Demystifying Bitcoin Multisignature Wallets (2nd Edition)

After a long time tinkering, I was able to set up and pay from a multisig wallet. There were a few obstacles that would deter a beginner, and I’ll help you avoid them. For your first wallet, you should just do a test, and move dust only, not significant amounts in case something goes wrong. This article assumes you understand how to set up basic wallets with seed phrases.

Obstacle 1

I’m not ready to play on the command line with Bitcoin qt’s wallet yet (the Bitcoin node software), so I will rely on mainstream software. I’m used to Mycelium Bitcoin wallet for Android which uses BIP39 seeds (12 words) but Mycelium doesn’t have multisig.

Obstacle 2 (3 parts)

Basically, you can’t import standard wallet keys to make a multisig wallet, even though Electrum gives the illusion that you can. You have to create multisig type keys.

UPDATE version 2: I later found out this is incorrect. You CAN use your old Mycelium BIP39 seeds that you may have memorised, but not the OLD pubic key associated with the key. In a multisig setup, the old seeds generate new public keys, I presume because the key generation algorithm includes the fact that this is a multisig setup, so a different deterministic result occurs.

Update version 3 — version 2 is also wrong! The public key associated with a seed is always the same, it seems, but, if you change the multisig combination requirement, then the wallet you get is different. Eg a 2 of 5 msig and a 3 of 5 msig, even if using identical 5 seeds, will create 2 sets of bitcoin addresses, or wallets.

Obstacle 3

You will have access to all 3 private keys, and distribute them as part of your security plan.

When you create the first seed (and store the seed and the public key — crucial), in the next step Electrum asks for you to enter a co-signer’s public key or seed. But you haven't made a second seed yet. Electrum assumes you only will know one of the 3 keys and two other participants will create their own key on a different computer. This assumption caused me confusion.

What you must do, after recording down the seed and public key, is to exit, start again, and create the second key in the same way, exit before finishing, and create the third key, writing all the seeds and public keys down, until you have a set of three.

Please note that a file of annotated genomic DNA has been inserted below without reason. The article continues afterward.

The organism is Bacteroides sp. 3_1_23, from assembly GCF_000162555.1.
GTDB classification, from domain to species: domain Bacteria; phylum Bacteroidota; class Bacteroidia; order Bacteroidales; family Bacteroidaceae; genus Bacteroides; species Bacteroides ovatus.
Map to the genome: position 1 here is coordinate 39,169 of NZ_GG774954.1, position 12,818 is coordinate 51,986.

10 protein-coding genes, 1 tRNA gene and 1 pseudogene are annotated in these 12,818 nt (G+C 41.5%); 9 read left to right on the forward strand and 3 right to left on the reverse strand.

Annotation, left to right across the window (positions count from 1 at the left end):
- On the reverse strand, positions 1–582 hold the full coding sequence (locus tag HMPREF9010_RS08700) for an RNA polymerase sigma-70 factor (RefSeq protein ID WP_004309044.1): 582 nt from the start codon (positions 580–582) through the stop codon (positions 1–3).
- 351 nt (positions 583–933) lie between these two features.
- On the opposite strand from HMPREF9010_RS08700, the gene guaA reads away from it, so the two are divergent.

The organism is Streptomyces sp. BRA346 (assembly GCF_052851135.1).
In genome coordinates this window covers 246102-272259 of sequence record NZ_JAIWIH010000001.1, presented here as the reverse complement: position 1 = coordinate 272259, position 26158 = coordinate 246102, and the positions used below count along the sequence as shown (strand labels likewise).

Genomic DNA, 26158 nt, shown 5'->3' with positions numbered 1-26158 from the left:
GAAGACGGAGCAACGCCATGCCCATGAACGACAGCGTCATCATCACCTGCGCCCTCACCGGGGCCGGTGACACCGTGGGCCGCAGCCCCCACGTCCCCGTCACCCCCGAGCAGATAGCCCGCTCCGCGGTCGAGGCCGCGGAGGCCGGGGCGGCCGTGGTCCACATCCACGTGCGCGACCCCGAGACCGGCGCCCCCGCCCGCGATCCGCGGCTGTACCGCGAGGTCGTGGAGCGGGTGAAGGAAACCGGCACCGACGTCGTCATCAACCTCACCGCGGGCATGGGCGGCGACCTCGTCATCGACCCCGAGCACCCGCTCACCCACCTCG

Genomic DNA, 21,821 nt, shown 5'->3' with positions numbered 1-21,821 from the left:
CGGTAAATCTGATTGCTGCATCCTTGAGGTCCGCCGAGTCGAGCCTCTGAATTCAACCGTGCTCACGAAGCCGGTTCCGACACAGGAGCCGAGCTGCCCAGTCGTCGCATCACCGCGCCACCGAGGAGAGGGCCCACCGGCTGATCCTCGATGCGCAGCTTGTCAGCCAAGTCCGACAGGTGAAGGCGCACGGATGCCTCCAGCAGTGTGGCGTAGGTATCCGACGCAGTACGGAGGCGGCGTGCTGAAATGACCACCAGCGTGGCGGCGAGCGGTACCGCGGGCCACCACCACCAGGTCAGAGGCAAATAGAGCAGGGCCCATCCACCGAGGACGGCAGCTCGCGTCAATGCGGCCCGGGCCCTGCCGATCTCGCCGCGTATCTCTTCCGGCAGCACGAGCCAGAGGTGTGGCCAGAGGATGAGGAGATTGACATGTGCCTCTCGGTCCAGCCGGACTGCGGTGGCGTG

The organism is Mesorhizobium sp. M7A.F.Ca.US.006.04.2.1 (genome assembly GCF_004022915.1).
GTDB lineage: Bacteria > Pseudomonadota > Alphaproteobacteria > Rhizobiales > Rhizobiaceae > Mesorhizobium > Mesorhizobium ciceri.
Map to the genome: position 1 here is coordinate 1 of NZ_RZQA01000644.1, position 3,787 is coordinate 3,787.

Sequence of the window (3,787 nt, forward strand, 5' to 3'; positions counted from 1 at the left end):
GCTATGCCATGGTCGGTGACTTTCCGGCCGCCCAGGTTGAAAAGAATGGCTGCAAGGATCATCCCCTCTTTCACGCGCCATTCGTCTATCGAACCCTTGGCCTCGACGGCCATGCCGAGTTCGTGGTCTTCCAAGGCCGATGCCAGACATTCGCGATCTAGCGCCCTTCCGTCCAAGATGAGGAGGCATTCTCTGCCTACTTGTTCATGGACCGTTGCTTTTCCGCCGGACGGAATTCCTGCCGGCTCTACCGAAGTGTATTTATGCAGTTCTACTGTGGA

Obstacle 4

When I made my first wallet, I entered the seed for each co-signer which is a mistake. When the wallet was generated, I paid a test amount to the address, and then sent the amount back out again to see what would happen. It just worked like a normal transaction. I later understood that because I entered the 3 co-signer seeds when generating the wallet, the transaction will always go through without needing to enter the other two private keys — the wallet already knew them.

What you must do is, when generating the wallet, is to enter the seed or private key for one of the co-signers ONLY. For the co-signer 2 and 3, you enter the PUBLIC key. Then, a wallet is generated. You pay a test amount to the address created. Then when you send money out, it generates a partially signed transaction. You save that transaction in a number of different ways; I used a text file saved to my desktop.

Then, to continue the test, you can create the wallet again, on the same computer or a different one, but this time enter the private key or seed of a different co-signer, and the public key of the other two.

When the wallet opens, you will see the small amount of bitcoin you transferred to the address. You then import the partially signed transaction that was saved on the desktop, from the menu . It will allow you to sign it. When ready, you can click broadcast, and the transaction will be valid because 2 of the 3 available private keys has signed the transaction.


If you fail to do this, then all three co-signers must collaborate to spend funds, not two. If one person dies, the coins are lost.


Step by step guide:

“How to Store Your Bitcoin: Detailed Instructions (Part 2 — Advanced)” by Arman The Parman



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